Tuesday, April 25, 2017

In the Right Place

Today’s coffee… is whatever Tokumitsu is serving with their lunch set. This morning I had Tokumitsu’s lovely 春色ブレンド (Spring-colored blend… but actually it’s coffee-brown like normal. Because spring in Ishikari is coffee-brown before the daffodils come up?)

I decided that I need to start writing again. Writing helps me to process what is going on in my life. Practicing cello and puttering around in the garden have also helped a lot.

Crocuses in our garden
God has a sense of humor. I told him, I think back even before I went to Regent, that I did not want to be a pastor (too much responsibility… I’m more of a team player). I also told him that I especially didn’t want to be a pastor’s wife (too many unspoken expectations, and I don't fit the image).

Well… essentially, due to our current circumstances, I have unexpectedly become both a pastor and a pastor’s wife. Of course, missionaries are somewhat different than pastors, but what we’re doing right now boils down to preaching, leading prayer meetings, providing training for church leaders, following up with church members and seekers, planning worship services, and sitting through (sometimes leading) lots of leadership meetings… that doesn’t look so different than what pastors do. Yep… God has a sense of humor. Mental note: be careful what I tell God I absolutely don’t want to do.

This really isn’t what I wanted to do, and I’m feeling completely inadequate to do what I’m currently doing. It’s kind of weird that people trust me and listen to me as much as they do. Japan is like that… I have a seminary degree, so that makes me “Sensei.” Perhaps this is what Moses felt like when he asked God to send someone else. There’s no way I would have said “yes” to this calling if it hadn’t happened seemingly by default. But people keep telling us that God brought us back to Wakaba “for such a time as this.” On good days, that’s encouraging. On bad days, I just want to run away from the pressure and the pain.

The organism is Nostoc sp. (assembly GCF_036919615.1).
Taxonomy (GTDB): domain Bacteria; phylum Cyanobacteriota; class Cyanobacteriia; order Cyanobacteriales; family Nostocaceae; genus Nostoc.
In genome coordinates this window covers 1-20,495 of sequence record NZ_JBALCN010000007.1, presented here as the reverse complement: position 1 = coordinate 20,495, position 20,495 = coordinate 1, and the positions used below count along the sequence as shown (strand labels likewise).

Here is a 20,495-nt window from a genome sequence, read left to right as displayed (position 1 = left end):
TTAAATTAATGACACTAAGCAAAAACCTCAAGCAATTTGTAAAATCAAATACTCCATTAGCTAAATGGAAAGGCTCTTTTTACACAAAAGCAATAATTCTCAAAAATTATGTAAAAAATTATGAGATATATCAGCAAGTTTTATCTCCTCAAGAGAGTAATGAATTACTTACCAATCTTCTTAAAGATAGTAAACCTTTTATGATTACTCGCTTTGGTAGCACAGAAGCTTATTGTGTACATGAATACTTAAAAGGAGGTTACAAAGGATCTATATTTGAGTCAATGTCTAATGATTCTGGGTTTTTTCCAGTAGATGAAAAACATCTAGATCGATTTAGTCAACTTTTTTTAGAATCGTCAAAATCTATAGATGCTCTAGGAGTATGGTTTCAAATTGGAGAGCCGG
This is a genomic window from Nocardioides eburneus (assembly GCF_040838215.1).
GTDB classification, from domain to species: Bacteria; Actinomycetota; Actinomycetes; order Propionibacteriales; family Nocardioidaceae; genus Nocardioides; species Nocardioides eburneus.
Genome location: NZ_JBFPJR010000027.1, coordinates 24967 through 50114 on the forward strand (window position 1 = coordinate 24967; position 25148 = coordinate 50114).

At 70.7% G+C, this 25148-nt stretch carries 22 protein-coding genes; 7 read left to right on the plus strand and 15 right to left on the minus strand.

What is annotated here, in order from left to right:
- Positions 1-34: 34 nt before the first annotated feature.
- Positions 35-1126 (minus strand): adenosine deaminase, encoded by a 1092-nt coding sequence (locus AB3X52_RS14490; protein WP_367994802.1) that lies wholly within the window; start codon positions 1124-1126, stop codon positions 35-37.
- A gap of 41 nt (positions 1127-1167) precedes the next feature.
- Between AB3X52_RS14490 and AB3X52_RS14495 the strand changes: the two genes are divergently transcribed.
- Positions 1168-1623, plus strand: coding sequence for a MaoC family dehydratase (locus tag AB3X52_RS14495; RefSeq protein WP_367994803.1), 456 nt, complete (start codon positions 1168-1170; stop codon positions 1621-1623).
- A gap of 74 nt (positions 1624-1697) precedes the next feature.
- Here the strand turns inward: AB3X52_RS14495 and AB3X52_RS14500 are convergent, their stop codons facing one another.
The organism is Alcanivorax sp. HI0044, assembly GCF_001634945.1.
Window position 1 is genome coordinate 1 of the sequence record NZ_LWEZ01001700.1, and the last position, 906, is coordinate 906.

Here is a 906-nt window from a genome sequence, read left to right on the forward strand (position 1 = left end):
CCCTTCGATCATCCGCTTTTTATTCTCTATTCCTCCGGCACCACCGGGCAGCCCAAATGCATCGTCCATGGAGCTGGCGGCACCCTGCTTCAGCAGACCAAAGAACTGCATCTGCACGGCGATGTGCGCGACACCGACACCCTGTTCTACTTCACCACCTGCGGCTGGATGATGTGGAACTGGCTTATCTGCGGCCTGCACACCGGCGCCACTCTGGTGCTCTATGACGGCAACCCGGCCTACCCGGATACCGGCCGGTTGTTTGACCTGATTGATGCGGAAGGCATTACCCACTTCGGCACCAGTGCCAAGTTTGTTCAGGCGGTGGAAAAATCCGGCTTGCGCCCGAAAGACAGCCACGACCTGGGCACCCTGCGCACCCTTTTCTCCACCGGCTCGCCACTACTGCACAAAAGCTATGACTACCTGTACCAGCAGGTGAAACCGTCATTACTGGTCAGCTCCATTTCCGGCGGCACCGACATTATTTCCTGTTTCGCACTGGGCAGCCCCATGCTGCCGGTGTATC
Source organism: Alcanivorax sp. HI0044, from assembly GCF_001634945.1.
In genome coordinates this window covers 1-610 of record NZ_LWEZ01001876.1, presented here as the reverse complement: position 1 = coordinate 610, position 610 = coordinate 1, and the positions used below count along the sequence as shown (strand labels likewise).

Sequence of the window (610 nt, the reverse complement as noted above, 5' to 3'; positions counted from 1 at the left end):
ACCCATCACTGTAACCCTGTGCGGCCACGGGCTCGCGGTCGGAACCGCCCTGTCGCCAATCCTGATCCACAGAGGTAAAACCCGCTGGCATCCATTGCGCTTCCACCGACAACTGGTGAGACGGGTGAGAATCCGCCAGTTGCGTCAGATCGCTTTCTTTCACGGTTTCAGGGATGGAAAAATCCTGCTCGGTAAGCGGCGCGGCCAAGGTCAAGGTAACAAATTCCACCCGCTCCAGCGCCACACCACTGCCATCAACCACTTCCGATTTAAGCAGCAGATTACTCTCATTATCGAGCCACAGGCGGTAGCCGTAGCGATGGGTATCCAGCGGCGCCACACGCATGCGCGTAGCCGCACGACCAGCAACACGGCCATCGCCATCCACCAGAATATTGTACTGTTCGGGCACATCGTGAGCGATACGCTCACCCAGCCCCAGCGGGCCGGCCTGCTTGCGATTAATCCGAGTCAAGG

Still, shortly before we found ourselves in our current situation, God seemed unusually insistent in telling both of us that he was there, and he was walking with us. Both of us had an uncomfortable sense that something big was coming, so when it did, we weren’t all that surprised. “Ah, so that’s what it was.” That odd realization helped confirm in our hearts that we are in the right place, however difficult it might be at the moment.

I started doing an inductive study of the whole Bible last October. It turns out, that was a really good idea. I set a pattern of spending a lot of time on my “quiet time,” which has really helped me lately. I began to see that spending time with God was the only way I was going to survive, but beyond mere survival, I would even have something to share with others. (More on that thought later, probably.) That’s how I was able, despite never having preached in Japanese, to commit to preaching once a month--each sermon (so far) flowed out of my morning study/devotion times. From next month, I start a series in the Psalms! My very first sermon series!

Preaching on Easter Sunday
I still feel rather like I’m on a roller coaster riding between despair and joy… and there’s no end to that in sight. But I’m trying my best to find joy in remembering all that God has done for me, giving thanks for those little confirmations that we are in the right place, and God is right here with us.